Ibiza has become famous through the years as an extremely popular tourist spot. Probably the most famous event in recent years has been the Ultra Music Festival, held once a year in Ibiza (as well as many other cities throughout the year).
The festival brings in thousands of people from around the world and many electronic dance music DJs. It is thought of as one of the biggest music festivals in the world. During its off-season, Ibiza has no shortage of tourists. With its beautiful beaches, thriving art scene, and shopping, it’s a stunning place to visit. However, the tourism lately has been leaving a lot of locals fairly peeved.
Ibiza currently gets almost three million people visiting each year, making over-tourism a giant problem. Frustrated with the rates of tourists coming into the small Spanish island, residents of Ibiza have taken to the streets to show their anger. 500+ people have showed up at protests against the over-tourism that has been taking over the city (though in fairness, it has been thriving since well before the 1990s as well). Protestors’ main issues have been with the rise in private beaches on the island, party boats, as well as increasing rent. Add to this the fact that there is more crime than ever before and constant noise around the city, and people are understandably angry. The island has been transformed from a beautiful and peaceful town to a rich tourist’s playground over the years and they are having none of it.
The group, Proul, which was in charge of the protest wants to make clear that they do not reject all sorts of tourism. However, they insist that tourism on the island should be limited, respectful, and not all the time. More than anything, they want to see a return to the traditional vibe of Ibiza that they feel has been lost. Most of the people that come to Ibiza are British, though there are also many Spanish and Italian visitors in the area as well.
The Reality of the Situation
Truthfully though, despite the number of tourists having gone up recently, tourism as a whole is decreasing on the island. Perhaps the group will come to regret the protests they are lodging if the number was to go down. The town gets a lot of money from incoming tourists, with people spending weeks on refreshments and accommodation in the town. Even so, Ibiza officials have been making moves to limit some of the tourism excess.
Taking Action at the Local Level
They have introduced a new law in which they have banned many accommodation applications such as AirBnb and Homeaway. This means these sites cannot put up listings of private houses or rooms around Ibiza Town. Instead, people who want to travel to Ibiza are forced to use hotels and any other property that is licensed with the island. There are many other areas on the island that have put in similar bans including San Jose, San Antonio, and Santa Eularia des Rius.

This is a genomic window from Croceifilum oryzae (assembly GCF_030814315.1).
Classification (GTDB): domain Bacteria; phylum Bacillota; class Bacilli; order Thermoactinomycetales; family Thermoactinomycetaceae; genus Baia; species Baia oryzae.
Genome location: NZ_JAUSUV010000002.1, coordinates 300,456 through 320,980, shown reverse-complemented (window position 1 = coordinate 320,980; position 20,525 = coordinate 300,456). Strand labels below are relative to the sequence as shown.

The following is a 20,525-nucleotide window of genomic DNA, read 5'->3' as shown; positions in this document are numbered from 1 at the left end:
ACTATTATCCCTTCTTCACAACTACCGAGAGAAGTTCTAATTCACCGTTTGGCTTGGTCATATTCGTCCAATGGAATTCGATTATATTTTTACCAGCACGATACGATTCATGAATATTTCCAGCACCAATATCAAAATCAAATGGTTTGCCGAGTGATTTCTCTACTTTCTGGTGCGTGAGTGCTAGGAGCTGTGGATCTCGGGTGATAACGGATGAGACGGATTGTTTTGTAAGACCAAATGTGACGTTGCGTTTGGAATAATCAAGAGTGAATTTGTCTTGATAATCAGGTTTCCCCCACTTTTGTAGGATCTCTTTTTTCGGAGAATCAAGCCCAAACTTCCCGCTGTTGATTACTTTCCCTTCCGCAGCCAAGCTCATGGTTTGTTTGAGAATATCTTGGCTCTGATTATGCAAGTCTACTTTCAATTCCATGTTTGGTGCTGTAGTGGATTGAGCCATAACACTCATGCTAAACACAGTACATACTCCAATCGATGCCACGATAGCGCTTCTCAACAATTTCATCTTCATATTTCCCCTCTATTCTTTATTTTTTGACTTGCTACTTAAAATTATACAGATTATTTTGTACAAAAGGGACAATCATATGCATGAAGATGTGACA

Officials also want to get rid of the constant noise around the city as well. Counselors in San Antonio, which is one of the hottest places to go clubbing on the island are instituting a ban on noise for many of their clubs. This zone of protection against noise means that clubs are going to have to bring the noise down around 3am, instead of at 5am, as they do now. This is a small victory in the town but can make a world of difference for many people in the areas, as people leaving the club can often be extremely noisy and disruptive to local people. Granted, people leaving the club at 3am and waking you up is not much better than at 5am, but these changes often take a lot of time and come up across tension from businesses in the area.
Focusing on Sustainable Development
More than just local complaints when it comes to noise and disruption, officials in Ibiza want to make sure they are looking at long-term solutions when it comes to the survival of their beloved island town. The island has seen a surge in development with the amount of people coming to spend vacations and the rise of different festivals around the year. While this has brought in profit, it also has many environmentalists concerned.
The Board of Tourism also wants to ensure that tourism is promoted in a way that is sustainable and protects the natural resources of the island. They want to promote development and tourism that is sustainable and comports with the needs of the 130,000-people living there around the year, not just those who pop in for a week. Part of what makes Ibiza so attractive is its beautiful scenery and overdeveloping and destroying resources does not help its longevity as a tourist destination or suitable place to live.
Tourism is very important to the island, and many people use it as their livelihood. While the citizens of Ibiza do not want to do away with tourism altogether, there is definitely a large push for reform by many citizens.